Returns an array where the 0th item is the text that matches the regular expression, the first element is the text that matches the first subexpression of RegExpObject (if any), and the second element is the text that matches the second subexpression of RegExpObject (if any). And so on.

In the above example, changing the structure of the regular expression might change the index of the matched object.

For example, modify as follows:

/ / group named regular expression to capture the const reDate = / (\ d {2}) - (\ d {2}) - (\ d {4}) /, match = reDate. Exec ('2018-08-06'); console.log(match); [2018-08-06, 08, 06, 2018] match[3] // 2018 match[1] // 08 match[2] //Copy the code

You can see the drawbacks of writing above, so in ES9 you can use symbols for named capture groups? <name>That is as follows:

const reDate = /(? <year>\d{4})-(? <month>\d{2})-(? <day>\d{2})/, match = reDate.exec('2018-08-06') console.log(match); // [2018-08-06, 08, 06, 2018, groups: {day: 06, month: 08, year: Year // 2018 match-.groups. Month // 08 match-.groups. Day // 06Copy the code

Naming a capture group is written in the same way as defining a name for each matched capture group and storing it in the groups property of the return value.

4.2 combined withreplace()

Named capture can also be used in the replace() method. For example, to convert a date to the U.S. format MM-DD-YYYY:

const reDate = /(? <year>\d{4})-(? <month>\d{2})-(? <day>\d{2})/, d ='2018-08-06'
      USADate = d.replace(reDate, '$<month>-$<day>-$<year>'); console.log(USADate); / / 08-06-2018Copy the code

We can also exchange the first and last names of Chinese names:

const reName = /(? <sur>[a-zA-Z]+)-(? <name>[a-zA-Z]+)/; Chinese ='Lin-DaiDai',
      USA = Chinese.replace(reName, '$<name>-$<sur>');
// DaiDai-Lin
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5. Regular expression reverse assertion

5.1 Basic Usage

Let’s first look at what regular expression preemptive assertions are:

For example, get the symbol of the currency

const noReLookahead = /\D(\d+)/, reLookahead = /\D(? =\d+)/, match1 = noReLookahead.exec('$123.45'),
              match2 = reLookahead.exec('$123.45');
        console.log(match1[0]); // The $123console.log(match2[0]); / / $Copy the code

You can see that if I put in a regular expression? =, a match occurs, but there is no catch, and the assertion is not included in the entire match field.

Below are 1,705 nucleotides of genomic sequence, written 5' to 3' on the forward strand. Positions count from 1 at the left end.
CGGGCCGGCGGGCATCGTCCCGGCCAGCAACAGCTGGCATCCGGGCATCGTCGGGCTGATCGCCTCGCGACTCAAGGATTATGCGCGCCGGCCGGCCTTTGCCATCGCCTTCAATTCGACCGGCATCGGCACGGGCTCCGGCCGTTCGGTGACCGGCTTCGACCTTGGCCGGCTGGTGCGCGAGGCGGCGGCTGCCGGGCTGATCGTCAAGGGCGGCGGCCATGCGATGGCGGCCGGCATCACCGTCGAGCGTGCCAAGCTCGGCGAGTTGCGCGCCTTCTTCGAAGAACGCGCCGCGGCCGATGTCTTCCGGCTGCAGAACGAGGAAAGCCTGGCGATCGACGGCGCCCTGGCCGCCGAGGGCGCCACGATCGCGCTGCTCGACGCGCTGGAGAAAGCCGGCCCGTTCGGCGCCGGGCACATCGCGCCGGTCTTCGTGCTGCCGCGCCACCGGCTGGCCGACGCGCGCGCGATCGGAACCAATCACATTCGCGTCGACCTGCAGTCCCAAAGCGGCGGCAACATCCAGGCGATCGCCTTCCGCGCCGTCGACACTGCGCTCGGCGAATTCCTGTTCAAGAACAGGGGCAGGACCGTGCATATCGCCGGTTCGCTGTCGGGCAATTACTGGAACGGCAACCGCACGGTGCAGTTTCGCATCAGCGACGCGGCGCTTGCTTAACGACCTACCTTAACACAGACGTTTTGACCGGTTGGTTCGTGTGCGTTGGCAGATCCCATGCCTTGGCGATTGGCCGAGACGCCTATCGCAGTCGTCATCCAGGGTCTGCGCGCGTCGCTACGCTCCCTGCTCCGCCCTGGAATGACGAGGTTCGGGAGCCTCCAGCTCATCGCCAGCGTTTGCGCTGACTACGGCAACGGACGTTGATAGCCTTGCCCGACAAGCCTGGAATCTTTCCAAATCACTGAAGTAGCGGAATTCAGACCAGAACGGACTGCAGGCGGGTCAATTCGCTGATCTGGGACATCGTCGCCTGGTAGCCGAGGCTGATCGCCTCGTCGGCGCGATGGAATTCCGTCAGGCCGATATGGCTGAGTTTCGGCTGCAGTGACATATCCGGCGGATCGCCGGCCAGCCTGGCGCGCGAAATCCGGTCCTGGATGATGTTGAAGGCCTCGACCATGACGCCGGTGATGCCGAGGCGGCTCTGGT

In ES9, reverse assertions are allowed:

const reLookahead = /(? <=\D)[\d\.]+/; match = reLookahead.exec('$123.45'); console.log(match[0]); / / 123.45Copy the code

Use? <= makes a reverse assertion, which can be used to get the price of the currency, ignoring the currency sign.

5.2 Affirm reverse assertions

The case above is affirmative reverse assertion, which means that the condition \D must exist if:

const reLookahead = /(? <=\D)[\d\.]+/; match1 = reLookahead.exec('123.45'),
              match2 = reLookahead.exec('12345');
        console.log(match1[0]); // 45
        console.log(match2);  // null
Copy the code

You can see that match1 matches 45, and since there is nothing in front of 123 that matches \D, it will always find anything that matches \D, which is equal to. And then you go back to what’s next.

Null is returned if the previous conditions for affirming the reverse assertion are not met.

6. Regular expressionsdotAllmodel

Midpoint of a regular expression. Matches any single character except carriage return, and the s flag changes this behavior to allow line terminators:

/'hello\nworld');  // false

/'hello\nworld'); // true

world`))   // true
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7. Regular expression Unicode escapes

Until now, local access to Unicode character properties in regular expressions has not been allowed. ES2018 added Unicode attribute escapes — form \p{… } and \ {P… }, using the u (Unicode) tag in the regular expression, and within the \p block, you can set the attribute to match as a key-value pair rather than the actual content.

    const reGreekSymbol = /\p{Script=Greek}/u;
    console.log(reGreekSymbol.test('PI.)); // true
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A: What’s the meaning of Greek to You?

8. Template strings that are not escape sequences

Finally, ES2018 removes the syntactic restrictions on ECMAScript escaping sequences in labeled template strings.

Before, \u starts a Unicode escape, \x starts a hexadecimal escape, \ followed by a number starts an octal escape. This makes it impossible to create specific strings, such as Windows file path C:\uuu\ XXX \111. Refer to the template string for more details.

After the language

Intellectual property is priceless and supports originality.

Reference article:

New features of ES2018 (ES9)

ES2018 New Features: Rest/Spread features